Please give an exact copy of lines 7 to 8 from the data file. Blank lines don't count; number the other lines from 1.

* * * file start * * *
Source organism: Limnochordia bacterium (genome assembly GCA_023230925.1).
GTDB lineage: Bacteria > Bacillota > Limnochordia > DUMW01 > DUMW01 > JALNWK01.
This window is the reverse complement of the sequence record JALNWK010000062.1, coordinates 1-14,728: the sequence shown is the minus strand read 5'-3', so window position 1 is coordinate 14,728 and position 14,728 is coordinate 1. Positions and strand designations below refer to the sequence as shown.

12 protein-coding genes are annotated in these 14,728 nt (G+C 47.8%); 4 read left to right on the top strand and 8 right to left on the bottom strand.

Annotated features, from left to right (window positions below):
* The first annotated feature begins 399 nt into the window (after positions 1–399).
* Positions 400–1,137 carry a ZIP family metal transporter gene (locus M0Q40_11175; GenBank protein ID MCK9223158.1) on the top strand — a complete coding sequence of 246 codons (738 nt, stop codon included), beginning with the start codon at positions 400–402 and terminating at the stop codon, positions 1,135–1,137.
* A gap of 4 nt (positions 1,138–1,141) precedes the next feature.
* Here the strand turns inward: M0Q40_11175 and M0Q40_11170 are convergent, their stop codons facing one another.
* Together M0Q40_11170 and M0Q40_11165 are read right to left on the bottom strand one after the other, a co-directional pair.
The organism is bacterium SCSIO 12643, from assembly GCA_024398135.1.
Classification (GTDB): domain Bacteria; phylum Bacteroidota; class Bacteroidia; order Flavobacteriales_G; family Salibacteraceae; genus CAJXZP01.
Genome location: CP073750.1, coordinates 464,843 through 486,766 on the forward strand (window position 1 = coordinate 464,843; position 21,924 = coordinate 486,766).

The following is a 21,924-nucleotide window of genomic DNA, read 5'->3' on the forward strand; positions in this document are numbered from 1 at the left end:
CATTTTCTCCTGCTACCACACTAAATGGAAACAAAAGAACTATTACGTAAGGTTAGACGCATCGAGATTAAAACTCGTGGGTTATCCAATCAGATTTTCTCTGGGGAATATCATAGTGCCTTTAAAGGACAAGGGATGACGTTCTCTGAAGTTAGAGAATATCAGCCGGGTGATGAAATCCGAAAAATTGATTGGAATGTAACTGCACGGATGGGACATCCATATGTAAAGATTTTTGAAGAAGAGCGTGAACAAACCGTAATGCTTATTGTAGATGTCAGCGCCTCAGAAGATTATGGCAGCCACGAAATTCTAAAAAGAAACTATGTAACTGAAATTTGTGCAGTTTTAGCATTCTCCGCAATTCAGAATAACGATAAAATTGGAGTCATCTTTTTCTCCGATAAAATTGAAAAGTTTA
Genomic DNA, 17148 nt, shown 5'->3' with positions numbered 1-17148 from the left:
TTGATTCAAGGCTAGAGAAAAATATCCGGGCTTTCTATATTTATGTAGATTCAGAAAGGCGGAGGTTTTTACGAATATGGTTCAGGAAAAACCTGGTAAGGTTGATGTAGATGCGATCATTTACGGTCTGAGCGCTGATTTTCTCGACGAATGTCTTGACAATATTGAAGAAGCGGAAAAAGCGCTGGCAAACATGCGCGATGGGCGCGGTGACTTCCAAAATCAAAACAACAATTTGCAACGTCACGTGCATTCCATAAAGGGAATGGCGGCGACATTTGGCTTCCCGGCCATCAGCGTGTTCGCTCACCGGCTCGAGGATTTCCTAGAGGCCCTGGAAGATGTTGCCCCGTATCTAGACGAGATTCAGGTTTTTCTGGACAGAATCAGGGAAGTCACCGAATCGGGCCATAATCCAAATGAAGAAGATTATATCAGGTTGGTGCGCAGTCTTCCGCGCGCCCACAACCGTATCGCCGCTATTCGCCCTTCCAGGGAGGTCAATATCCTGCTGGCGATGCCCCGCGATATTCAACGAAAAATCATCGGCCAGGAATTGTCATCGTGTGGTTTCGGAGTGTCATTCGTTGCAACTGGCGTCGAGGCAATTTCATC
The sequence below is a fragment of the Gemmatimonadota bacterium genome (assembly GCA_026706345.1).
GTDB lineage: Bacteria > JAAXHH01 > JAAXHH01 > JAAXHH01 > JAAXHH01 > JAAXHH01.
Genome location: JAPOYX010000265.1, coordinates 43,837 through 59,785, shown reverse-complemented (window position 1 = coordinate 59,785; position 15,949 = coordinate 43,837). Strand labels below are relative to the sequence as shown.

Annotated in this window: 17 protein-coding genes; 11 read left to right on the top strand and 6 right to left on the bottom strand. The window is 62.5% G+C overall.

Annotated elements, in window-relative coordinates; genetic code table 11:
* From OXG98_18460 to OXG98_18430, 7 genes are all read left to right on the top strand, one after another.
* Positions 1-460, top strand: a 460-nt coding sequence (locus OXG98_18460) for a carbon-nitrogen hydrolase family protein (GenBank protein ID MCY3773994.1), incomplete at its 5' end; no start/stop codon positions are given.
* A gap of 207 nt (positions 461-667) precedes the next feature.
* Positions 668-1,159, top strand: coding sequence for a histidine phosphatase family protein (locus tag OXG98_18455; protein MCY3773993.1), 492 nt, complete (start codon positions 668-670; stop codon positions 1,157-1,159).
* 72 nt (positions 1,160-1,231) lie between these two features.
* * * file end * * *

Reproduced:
* Positions 400–1,137 carry a ZIP family metal transporter gene (locus M0Q40_11175; GenBank protein ID MCK9223158.1) on the top strand — a complete coding sequence of 246 codons (738 nt, stop codon included), beginning with the start codon at positions 400–402 and terminating at the stop codon, positions 1,135–1,137.
* A gap of 4 nt (positions 1,138–1,141) precedes the next feature.